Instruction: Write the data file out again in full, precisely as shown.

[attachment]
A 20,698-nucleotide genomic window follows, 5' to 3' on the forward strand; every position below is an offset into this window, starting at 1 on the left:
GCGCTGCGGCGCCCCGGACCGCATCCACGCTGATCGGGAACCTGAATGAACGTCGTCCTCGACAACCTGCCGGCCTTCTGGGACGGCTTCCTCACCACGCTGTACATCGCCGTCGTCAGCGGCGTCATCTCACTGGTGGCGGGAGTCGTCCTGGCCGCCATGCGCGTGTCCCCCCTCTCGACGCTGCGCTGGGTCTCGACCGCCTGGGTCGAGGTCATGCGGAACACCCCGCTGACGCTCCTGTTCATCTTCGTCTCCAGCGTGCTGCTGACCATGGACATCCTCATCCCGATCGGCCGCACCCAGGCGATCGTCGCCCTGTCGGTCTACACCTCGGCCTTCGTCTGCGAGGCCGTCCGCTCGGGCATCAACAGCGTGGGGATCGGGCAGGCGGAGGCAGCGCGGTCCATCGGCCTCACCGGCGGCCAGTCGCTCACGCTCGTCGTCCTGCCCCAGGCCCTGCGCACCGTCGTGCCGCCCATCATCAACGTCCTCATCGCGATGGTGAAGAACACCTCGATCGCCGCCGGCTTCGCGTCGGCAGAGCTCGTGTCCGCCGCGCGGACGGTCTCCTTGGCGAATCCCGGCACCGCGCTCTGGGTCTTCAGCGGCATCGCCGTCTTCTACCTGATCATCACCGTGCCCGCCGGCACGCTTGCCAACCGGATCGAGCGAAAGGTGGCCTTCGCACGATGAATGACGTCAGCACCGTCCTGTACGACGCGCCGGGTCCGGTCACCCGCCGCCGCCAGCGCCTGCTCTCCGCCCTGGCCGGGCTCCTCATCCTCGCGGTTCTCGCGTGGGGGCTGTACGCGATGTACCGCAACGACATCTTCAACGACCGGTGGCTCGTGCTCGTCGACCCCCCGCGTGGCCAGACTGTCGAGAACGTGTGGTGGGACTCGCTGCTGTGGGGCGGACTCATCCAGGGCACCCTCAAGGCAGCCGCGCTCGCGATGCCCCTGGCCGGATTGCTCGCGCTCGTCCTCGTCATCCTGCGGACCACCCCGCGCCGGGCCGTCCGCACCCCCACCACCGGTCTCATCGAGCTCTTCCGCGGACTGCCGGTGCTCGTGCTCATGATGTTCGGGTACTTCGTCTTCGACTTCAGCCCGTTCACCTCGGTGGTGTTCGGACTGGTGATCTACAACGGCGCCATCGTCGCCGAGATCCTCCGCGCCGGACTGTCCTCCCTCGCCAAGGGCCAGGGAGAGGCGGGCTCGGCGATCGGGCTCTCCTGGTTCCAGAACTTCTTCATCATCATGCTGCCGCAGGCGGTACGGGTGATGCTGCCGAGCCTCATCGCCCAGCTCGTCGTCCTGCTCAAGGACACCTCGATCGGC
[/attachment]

A 20,698-nucleotide genomic window follows, 5' to 3' on the forward strand; every position below is an offset into this window, starting at 1 on the left:
GCGCTGCGGCGCCCCGGACCGCATCCACGCTGATCGGGAACCTGAATGAACGTCGTCCTCGACAACCTGCCGGCCTTCTGGGACGGCTTCCTCACCACGCTGTACATCGCCGTCGTCAGCGGCGTCATCTCACTGGTGGCGGGAGTCGTCCTGGCCGCCATGCGCGTGTCCCCCCTCTCGACGCTGCGCTGGGTCTCGACCGCCTGGGTCGAGGTCATGCGGAACACCCCGCTGACGCTCCTGTTCATCTTCGTCTCCAGCGTGCTGCTGACCATGGACATCCTCATCCCGATCGGCCGCACCCAGGCGATCGTCGCCCTGTCGGTCTACACCTCGGCCTTCGTCTGCGAGGCCGTCCGCTCGGGCATCAACAGCGTGGGGATCGGGCAGGCGGAGGCAGCGCGGTCCATCGGCCTCACCGGCGGCCAGTCGCTCACGCTCGTCGTCCTGCCCCAGGCCCTGCGCACCGTCGTGCCGCCCATCATCAACGTCCTCATCGCGATGGTGAAGAACACCTCGATCGCCGCCGGCTTCGCGTCGGCAGAGCTCGTGTCCGCCGCGCGGACGGTCTCCTTGGCGAATCCCGGCACCGCGCTCTGGGTCTTCAGCGGCATCGCCGTCTTCTACCTGATCATCACCGTGCCCGCCGGCACGCTTGCCAACCGGATCGAGCGAAAGGTGGCCTTCGCACGATGAATGACGTCAGCACCGTCCTGTACGACGCGCCGGGTCCGGTCACCCGCCGCCGCCAGCGCCTGCTCTCCGCCCTGGCCGGGCTCCTCATCCTCGCGGTTCTCGCGTGGGGGCTGTACGCGATGTACCGCAACGACATCTTCAACGACCGGTGGCTCGTGCTCGTCGACCCCCCGCGTGGCCAGACTGTCGAGAACGTGTGGTGGGACTCGCTGCTGTGGGGCGGACTCATCCAGGGCACCCTCAAGGCAGCCGCGCTCGCGATGCCCCTGGCCGGATTGCTCGCGCTCGTCCTCGTCATCCTGCGGACCACCCCGCGCCGGGCCGTCCGCACCCCCACCACCGGTCTCATCGAGCTCTTCCGCGGACTGCCGGTGCTCGTGCTCATGATGTTCGGGTACTTCGTCTTCGACTTCAGCCCGTTCACCTCGGTGGTGTTCGGACTGGTGATCTACAACGGCGCCATCGTCGCCGAGATCCTCCGCGCCGGACTGTCCTCCCTCGCCAAGGGCCAGGGAGAGGCGGGCTCGGCGATCGGGCTCTCCTGGTTCCAGAACTTCTTCATCATCATGCTGCCGCAGGCGGTACGGGTGATGCTGCCGAGCCTCATCGCCCAGCTCGTCGTCCTGCTCAAGGACACCTCGATCGGC